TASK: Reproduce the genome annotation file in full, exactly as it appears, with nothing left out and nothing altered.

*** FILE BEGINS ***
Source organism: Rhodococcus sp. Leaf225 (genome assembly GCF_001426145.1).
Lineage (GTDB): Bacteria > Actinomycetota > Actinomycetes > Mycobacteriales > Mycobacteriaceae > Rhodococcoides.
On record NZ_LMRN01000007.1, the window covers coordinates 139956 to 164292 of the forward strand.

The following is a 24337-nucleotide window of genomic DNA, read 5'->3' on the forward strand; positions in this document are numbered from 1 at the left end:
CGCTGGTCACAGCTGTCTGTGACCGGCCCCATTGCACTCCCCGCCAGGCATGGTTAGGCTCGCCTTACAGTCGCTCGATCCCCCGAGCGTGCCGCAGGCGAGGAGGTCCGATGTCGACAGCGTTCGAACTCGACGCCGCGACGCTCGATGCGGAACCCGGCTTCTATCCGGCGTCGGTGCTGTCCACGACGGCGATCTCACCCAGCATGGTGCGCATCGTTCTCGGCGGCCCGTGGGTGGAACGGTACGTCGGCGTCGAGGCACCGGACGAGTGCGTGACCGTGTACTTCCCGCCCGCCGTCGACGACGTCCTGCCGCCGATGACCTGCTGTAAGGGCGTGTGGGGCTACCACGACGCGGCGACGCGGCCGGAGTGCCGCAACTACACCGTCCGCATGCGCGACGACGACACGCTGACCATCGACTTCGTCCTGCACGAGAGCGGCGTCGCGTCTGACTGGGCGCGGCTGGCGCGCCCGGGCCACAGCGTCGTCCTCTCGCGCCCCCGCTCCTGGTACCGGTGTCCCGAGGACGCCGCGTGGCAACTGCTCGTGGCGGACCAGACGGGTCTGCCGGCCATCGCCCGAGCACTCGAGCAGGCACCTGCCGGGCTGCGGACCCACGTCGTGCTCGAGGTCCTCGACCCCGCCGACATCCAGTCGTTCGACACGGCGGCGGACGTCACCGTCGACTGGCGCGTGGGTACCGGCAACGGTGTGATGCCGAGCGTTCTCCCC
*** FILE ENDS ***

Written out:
Source organism: Rhodococcus sp. Leaf225 (genome assembly GCF_001426145.1).
Lineage (GTDB): Bacteria > Actinomycetota > Actinomycetes > Mycobacteriales > Mycobacteriaceae > Rhodococcoides.
On record NZ_LMRN01000007.1, the window covers coordinates 139956 to 164292 of the forward strand.

The following is a 24337-nucleotide window of genomic DNA, read 5'->3' on the forward strand; positions in this document are numbered from 1 at the left end:
CGCTGGTCACAGCTGTCTGTGACCGGCCCCATTGCACTCCCCGCCAGGCATGGTTAGGCTCGCCTTACAGTCGCTCGATCCCCCGAGCGTGCCGCAGGCGAGGAGGTCCGATGTCGACAGCGTTCGAACTCGACGCCGCGACGCTCGATGCGGAACCCGGCTTCTATCCGGCGTCGGTGCTGTCCACGACGGCGATCTCACCCAGCATGGTGCGCATCGTTCTCGGCGGCCCGTGGGTGGAACGGTACGTCGGCGTCGAGGCACCGGACGAGTGCGTGACCGTGTACTTCCCGCCCGCCGTCGACGACGTCCTGCCGCCGATGACCTGCTGTAAGGGCGTGTGGGGCTACCACGACGCGGCGACGCGGCCGGAGTGCCGCAACTACACCGTCCGCATGCGCGACGACGACACGCTGACCATCGACTTCGTCCTGCACGAGAGCGGCGTCGCGTCTGACTGGGCGCGGCTGGCGCGCCCGGGCCACAGCGTCGTCCTCTCGCGCCCCCGCTCCTGGTACCGGTGTCCCGAGGACGCCGCGTGGCAACTGCTCGTGGCGGACCAGACGGGTCTGCCGGCCATCGCCCGAGCACTCGAGCAGGCACCTGCCGGGCTGCGGACCCACGTCGTGCTCGAGGTCCTCGACCCCGCCGACATCCAGTCGTTCGACACGGCGGCGGACGTCACCGTCGACTGGCGCGTGGGTACCGGCAACGGTGTGATGCCGAGCGTTCTCCCC